Lower levels of BPA exposure are also a concern, and our latest tests found the chemical in just about every canned food we looked at. In that recent investigation, we found that consumers eating just one serving of the canned vegetable soup we tested would get about double what the FDA now considers typical average dietary daily exposure--though that is still far less than the occupational exposures that were noted in factory workers.
BPA is a chemical that can mimic estrogen, and it has been used for years in clear plastic bottles and food-can liners. Some studies have linked exposure to BPA with reproductive abnormalities and a heightened risk of breast and prostate cancers, diabetes, and heart disease. Use of the chemical has been restricted in Canada and some U.S. states and municipalities because of potential health effects. An FDA scientific advisory panel weighed in a year ago that the agency’s rationale for setting safety standards for BPA was inadequate. A congressional subcommittee determined earlier this year that the FDA relied too heavily on industry sponsored studies.
This latest study—funded by the National Institute of Occupational Safety and Health, and published in the journal Human Reproduction—found that workers in China who were exposed to significant amounts of BPA were about four times more likely to report reduced sexual desire, difficulty having an erection, and reduced satisfaction with their sex lives than unexposed workers. They were seven times more likely to have difficulty ejaculating. And the researchers found these effects were dose-related, so those with greater exposure were at higher risk.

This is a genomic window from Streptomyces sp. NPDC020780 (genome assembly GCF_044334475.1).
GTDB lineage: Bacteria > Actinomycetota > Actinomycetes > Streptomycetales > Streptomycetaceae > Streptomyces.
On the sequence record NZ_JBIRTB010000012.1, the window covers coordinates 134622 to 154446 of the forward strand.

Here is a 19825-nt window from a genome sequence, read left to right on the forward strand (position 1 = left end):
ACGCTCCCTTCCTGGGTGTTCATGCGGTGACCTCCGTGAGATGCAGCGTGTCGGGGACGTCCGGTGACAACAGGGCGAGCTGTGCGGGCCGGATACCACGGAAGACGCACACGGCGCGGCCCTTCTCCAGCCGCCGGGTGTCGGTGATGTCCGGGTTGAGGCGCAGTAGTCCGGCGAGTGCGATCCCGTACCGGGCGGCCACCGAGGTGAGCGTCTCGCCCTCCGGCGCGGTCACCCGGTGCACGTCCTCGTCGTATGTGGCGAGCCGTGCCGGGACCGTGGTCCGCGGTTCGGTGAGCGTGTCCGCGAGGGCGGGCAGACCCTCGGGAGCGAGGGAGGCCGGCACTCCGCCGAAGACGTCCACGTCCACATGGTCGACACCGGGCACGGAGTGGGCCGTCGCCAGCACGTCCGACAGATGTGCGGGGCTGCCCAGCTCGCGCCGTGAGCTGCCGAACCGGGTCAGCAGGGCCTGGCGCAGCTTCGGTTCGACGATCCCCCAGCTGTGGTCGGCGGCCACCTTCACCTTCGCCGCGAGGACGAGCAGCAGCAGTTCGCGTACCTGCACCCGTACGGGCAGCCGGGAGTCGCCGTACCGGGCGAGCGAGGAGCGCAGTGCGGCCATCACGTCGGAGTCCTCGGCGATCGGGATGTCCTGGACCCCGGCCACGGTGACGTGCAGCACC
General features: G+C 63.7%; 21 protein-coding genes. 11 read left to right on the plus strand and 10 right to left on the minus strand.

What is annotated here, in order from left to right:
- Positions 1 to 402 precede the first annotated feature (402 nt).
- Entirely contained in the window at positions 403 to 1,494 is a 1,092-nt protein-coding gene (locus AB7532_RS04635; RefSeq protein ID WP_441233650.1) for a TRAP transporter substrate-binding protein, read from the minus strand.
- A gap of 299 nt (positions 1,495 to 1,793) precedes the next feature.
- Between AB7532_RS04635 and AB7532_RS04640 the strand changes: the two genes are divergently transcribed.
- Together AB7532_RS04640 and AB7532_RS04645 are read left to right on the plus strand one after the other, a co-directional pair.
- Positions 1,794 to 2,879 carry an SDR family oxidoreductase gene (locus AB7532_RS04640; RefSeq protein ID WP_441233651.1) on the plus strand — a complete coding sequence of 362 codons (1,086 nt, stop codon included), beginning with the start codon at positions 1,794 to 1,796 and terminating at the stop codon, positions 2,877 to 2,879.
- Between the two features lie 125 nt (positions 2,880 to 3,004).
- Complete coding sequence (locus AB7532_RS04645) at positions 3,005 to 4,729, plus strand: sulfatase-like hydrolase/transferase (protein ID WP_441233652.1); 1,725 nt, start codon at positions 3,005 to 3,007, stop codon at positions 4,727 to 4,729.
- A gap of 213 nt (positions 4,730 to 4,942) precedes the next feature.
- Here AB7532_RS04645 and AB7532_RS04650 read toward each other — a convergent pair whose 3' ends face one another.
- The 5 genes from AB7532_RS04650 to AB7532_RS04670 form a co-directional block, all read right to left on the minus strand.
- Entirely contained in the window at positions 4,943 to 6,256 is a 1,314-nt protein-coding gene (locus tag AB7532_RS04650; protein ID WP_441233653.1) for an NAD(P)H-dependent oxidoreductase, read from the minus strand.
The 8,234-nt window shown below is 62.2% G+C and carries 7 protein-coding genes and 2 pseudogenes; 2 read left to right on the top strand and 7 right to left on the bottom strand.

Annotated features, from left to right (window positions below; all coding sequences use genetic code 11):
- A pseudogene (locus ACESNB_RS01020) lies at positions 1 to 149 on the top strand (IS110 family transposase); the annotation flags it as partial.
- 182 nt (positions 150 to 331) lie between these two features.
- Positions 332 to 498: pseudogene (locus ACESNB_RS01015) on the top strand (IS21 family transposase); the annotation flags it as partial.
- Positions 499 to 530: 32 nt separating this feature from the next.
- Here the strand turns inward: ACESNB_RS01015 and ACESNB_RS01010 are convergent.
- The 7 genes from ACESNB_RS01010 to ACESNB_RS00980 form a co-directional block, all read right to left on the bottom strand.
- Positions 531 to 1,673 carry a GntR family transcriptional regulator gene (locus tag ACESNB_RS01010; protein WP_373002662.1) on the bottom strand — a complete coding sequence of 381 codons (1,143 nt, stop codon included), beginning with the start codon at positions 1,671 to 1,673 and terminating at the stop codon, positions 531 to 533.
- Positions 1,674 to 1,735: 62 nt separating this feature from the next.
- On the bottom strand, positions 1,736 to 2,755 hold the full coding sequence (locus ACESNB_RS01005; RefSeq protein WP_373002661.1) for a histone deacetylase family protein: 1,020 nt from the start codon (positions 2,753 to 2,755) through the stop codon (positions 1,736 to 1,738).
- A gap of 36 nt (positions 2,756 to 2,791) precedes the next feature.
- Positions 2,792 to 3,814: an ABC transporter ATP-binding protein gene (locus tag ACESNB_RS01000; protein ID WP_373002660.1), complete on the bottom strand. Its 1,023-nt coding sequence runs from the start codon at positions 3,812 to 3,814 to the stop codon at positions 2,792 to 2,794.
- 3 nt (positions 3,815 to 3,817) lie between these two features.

Because the workers at the BPA facilities were exposed to relatively high doses of BPA, the researchers note that, “the findings from this study probably do not apply to populations that are exposed to low levels of BPA.” Still, the study is the first piece of evidence that BPA exposure may have a negative impact on human male sexual health, they say, and that finding “increases the need to examine the health effects of BPA in both occupationally and environmentally exposed populations.”
We agree, and we hope the FDA seriously reconsiders its safety levels for BPA while such research is conducted. Consumers Union believes that the use of BPA in all materials that come in contact with food should be eliminated. In the meantime, if you want to lower your exposure to BPA, here are a few simple steps:
- Choose fresh food whenever possible.
- Consider alternatives to canned food, beverages, juices, and infant formula.
- Use glass containers when heating food in microwave ovens.
—Kevin McCarthy, associate editorFor more on reducing your family’s exposure to BPA and other harmful chemicals, see Plastic Worries. And you can keep up with news about BPA here, and at our Safety blog.